WEST SPRINGFIELD, Mass. (WWLP) – Two local school districts were awarded funding to support homeless students.
As part of the Homeless Emergency Support Targeted Grant, a total of $100,000 was announced by the Healey Driscoll Administration on Tuesday. It is supported through the American Rescue Plan Elementary and Secondary Schools Emergency Relief Fund.
The Town of West Springfield, which has around 100 migrant families living in hotels, is and has been for years one of the highest refugee resettlement communities per capita in the entire northeast. The West Springfield Public School District was awarded $75,000 to help homeless students succeed.
The Chicopee Public School District will receive $25,000. The money given to both schools can be used for the following:
- Expand or improve services provided through a school’s general academic program but cannot replace that program (supplement, not supplant).
- Provide activities and services that integrate students who are homeless and students who are housed.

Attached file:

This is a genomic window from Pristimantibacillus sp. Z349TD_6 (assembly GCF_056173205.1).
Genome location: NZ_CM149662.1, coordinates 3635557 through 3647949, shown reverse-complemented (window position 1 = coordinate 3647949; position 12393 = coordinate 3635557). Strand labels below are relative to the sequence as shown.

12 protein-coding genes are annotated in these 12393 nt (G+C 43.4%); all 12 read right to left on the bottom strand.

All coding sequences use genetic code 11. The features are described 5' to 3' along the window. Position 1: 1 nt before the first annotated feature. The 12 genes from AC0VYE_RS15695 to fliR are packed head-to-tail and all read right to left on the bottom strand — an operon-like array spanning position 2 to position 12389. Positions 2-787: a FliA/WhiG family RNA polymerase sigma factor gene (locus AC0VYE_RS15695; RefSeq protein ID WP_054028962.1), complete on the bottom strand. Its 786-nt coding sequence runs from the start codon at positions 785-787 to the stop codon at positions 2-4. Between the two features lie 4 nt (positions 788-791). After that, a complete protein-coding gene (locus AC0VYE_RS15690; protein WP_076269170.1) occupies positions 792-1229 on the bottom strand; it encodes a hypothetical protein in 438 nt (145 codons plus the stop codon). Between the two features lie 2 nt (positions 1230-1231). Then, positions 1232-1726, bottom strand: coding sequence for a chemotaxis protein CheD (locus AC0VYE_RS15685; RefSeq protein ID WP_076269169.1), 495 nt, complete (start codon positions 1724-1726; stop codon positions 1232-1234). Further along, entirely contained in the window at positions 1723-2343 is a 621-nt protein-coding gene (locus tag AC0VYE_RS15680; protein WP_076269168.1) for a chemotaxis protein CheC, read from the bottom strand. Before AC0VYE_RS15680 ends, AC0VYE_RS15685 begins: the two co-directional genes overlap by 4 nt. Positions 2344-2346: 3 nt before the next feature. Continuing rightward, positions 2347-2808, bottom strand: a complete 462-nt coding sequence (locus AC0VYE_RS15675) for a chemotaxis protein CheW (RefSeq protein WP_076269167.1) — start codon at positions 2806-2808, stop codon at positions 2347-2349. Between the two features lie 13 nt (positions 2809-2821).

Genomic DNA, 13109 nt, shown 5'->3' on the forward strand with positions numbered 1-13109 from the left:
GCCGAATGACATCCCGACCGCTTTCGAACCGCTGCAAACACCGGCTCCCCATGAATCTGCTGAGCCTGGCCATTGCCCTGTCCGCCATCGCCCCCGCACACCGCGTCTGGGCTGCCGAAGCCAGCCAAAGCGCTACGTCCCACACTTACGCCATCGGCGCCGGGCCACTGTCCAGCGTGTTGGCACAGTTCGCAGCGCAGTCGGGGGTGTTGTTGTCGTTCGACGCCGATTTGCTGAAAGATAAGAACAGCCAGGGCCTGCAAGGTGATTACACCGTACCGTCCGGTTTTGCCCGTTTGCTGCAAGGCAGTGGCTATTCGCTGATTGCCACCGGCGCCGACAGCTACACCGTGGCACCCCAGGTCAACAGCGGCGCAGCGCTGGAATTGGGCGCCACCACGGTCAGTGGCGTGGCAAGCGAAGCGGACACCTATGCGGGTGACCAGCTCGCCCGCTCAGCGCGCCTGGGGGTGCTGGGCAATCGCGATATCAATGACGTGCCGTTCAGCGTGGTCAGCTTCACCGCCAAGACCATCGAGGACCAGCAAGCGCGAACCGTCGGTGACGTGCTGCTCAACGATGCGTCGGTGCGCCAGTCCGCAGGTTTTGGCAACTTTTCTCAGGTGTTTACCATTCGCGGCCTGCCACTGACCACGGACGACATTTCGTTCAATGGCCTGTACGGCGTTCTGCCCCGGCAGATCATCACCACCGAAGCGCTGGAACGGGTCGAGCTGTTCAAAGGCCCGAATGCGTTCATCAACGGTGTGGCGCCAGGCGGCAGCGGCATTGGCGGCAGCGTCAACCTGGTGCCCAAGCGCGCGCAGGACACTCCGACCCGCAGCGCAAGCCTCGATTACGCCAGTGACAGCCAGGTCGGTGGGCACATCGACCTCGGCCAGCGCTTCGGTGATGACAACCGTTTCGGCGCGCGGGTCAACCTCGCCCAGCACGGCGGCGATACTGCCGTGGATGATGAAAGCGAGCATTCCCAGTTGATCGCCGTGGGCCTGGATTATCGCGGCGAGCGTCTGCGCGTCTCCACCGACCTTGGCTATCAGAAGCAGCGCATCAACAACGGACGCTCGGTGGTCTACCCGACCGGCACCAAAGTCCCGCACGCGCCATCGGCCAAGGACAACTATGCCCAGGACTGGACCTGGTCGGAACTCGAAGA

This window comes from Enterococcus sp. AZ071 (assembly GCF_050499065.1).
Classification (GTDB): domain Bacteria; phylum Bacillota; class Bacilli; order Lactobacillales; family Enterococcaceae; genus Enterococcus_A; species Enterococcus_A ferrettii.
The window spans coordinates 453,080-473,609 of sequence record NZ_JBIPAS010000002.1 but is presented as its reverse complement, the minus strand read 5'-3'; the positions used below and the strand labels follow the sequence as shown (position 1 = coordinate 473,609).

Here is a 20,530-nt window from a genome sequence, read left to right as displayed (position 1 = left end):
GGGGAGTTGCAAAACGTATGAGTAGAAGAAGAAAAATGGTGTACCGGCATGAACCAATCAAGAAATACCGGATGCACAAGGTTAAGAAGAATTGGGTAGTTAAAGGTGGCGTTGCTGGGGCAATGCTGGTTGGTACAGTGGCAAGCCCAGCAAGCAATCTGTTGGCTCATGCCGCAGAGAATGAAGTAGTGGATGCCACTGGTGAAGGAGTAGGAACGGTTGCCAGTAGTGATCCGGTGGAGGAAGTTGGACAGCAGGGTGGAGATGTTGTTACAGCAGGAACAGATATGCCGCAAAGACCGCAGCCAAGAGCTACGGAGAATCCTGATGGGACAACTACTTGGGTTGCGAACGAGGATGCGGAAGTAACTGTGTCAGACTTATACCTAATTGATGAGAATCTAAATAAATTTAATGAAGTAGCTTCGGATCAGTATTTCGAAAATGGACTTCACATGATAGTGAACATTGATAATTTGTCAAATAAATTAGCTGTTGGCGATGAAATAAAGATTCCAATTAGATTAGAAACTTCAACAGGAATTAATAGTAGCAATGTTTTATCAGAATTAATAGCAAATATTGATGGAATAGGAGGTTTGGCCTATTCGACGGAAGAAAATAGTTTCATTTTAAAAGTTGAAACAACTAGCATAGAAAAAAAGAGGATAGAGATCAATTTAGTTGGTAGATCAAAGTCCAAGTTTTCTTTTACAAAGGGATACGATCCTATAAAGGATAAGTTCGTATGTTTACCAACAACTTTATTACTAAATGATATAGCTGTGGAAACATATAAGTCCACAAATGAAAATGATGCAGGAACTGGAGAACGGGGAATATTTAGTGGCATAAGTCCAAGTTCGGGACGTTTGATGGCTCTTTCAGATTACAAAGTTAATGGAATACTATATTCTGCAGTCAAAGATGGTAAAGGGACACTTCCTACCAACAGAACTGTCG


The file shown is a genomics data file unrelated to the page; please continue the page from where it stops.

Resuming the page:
- Facilitate the identification, enrollment, retention, and educational success of homeless children and youth, such as:
- Provide wraparound services.
- Purchase needed supplies for homeless students.
- Provide transportation to enable children and youth to attend classes and participate fully in school activities.
- Purchase cell phones or other technological devices for unaccompanied youth to enable the youth to attend and fully participate in school activities.
- Provide access to reliable, high-speed internet for students.
- Provide store cards/prepaid debit cards to purchase materials necessary for students to participate in school activities.
Districts with newly opened emergency assistance family shelters can apply for student assistance during the 2022-2023 and 2023-2024 school year. The program will provide $1,000 for each number of students identified.
“I am glad to see this administration prioritizing the health and educational wellbeing of our students who are struggling with the impacts of homelessness or an unfit work and living environment,” Gomez said about the needed funding. “We have to ensure that our children are given the tools to succeed regardless of their status at birth, with targeted money that addresses their needs in a 21st-century educational setting.”
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